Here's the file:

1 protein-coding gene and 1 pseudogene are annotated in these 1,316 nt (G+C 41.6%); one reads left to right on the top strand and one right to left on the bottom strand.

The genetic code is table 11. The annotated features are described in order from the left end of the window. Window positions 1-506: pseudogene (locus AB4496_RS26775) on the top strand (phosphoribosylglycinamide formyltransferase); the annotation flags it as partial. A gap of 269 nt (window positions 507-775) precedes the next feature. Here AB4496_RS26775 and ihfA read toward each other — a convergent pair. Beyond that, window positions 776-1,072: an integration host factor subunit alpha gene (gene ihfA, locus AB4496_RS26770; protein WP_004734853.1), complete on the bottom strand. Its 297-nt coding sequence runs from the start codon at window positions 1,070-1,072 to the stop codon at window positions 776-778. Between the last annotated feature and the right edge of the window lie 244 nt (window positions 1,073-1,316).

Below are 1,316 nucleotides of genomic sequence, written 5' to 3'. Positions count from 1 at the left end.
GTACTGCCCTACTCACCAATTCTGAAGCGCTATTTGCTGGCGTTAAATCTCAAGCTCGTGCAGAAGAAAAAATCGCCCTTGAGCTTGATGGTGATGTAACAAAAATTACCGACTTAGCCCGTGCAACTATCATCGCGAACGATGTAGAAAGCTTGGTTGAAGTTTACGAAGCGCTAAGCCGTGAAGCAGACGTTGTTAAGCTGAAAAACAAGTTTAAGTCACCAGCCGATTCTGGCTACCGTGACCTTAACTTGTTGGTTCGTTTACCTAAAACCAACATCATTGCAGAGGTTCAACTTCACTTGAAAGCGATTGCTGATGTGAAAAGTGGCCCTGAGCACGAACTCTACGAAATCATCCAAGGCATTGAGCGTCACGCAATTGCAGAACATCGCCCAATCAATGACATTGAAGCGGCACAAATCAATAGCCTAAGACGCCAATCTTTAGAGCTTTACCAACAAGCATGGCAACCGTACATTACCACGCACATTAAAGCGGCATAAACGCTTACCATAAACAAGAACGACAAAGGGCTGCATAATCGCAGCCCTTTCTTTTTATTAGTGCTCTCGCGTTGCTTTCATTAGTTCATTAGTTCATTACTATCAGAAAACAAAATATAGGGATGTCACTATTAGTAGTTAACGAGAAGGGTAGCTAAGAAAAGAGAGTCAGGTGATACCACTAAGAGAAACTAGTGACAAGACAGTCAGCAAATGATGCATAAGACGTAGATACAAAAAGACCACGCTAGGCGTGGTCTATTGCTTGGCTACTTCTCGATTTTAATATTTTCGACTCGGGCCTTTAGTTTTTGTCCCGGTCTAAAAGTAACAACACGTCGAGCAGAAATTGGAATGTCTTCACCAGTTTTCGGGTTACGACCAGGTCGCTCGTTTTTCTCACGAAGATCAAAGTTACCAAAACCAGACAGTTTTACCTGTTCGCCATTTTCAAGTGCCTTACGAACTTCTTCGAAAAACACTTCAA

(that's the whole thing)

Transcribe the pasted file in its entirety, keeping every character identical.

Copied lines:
1 protein-coding gene and 1 pseudogene are annotated in these 1,316 nt (G+C 41.6%); one reads left to right on the top strand and one right to left on the bottom strand.

The genetic code is table 11. The annotated features are described in order from the left end of the window. Window positions 1-506: pseudogene (locus AB4496_RS26775) on the top strand (phosphoribosylglycinamide formyltransferase); the annotation flags it as partial. A gap of 269 nt (window positions 507-775) precedes the next feature. Here AB4496_RS26775 and ihfA read toward each other — a convergent pair. Beyond that, window positions 776-1,072: an integration host factor subunit alpha gene (gene ihfA, locus AB4496_RS26770; protein WP_004734853.1), complete on the bottom strand. Its 297-nt coding sequence runs from the start codon at window positions 1,070-1,072 to the stop codon at window positions 776-778. Between the last annotated feature and the right edge of the window lie 244 nt (window positions 1,073-1,316).

Below are 1,316 nucleotides of genomic sequence, written 5' to 3'. Positions count from 1 at the left end.
GTACTGCCCTACTCACCAATTCTGAAGCGCTATTTGCTGGCGTTAAATCTCAAGCTCGTGCAGAAGAAAAAATCGCCCTTGAGCTTGATGGTGATGTAACAAAAATTACCGACTTAGCCCGTGCAACTATCATCGCGAACGATGTAGAAAGCTTGGTTGAAGTTTACGAAGCGCTAAGCCGTGAAGCAGACGTTGTTAAGCTGAAAAACAAGTTTAAGTCACCAGCCGATTCTGGCTACCGTGACCTTAACTTGTTGGTTCGTTTACCTAAAACCAACATCATTGCAGAGGTTCAACTTCACTTGAAAGCGATTGCTGATGTGAAAAGTGGCCCTGAGCACGAACTCTACGAAATCATCCAAGGCATTGAGCGTCACGCAATTGCAGAACATCGCCCAATCAATGACATTGAAGCGGCACAAATCAATAGCCTAAGACGCCAATCTTTAGAGCTTTACCAACAAGCATGGCAACCGTACATTACCACGCACATTAAAGCGGCATAAACGCTTACCATAAACAAGAACGACAAAGGGCTGCATAATCGCAGCCCTTTCTTTTTATTAGTGCTCTCGCGTTGCTTTCATTAGTTCATTAGTTCATTACTATCAGAAAACAAAATATAGGGATGTCACTATTAGTAGTTAACGAGAAGGGTAGCTAAGAAAAGAGAGTCAGGTGATACCACTAAGAGAAACTAGTGACAAGACAGTCAGCAAATGATGCATAAGACGTAGATACAAAAAGACCACGCTAGGCGTGGTCTATTGCTTGGCTACTTCTCGATTTTAATATTTTCGACTCGGGCCTTTAGTTTTTGTCCCGGTCTAAAAGTAACAACACGTCGAGCAGAAATTGGAATGTCTTCACCAGTTTTCGGGTTACGACCAGGTCGCTCGTTTTTCTCACGAAGATCAAAGTTACCAAAACCAGACAGTTTTACCTGTTCGCCATTTTCAAGTGCCTTACGAACTTCTTCGAAAAACACTTCAA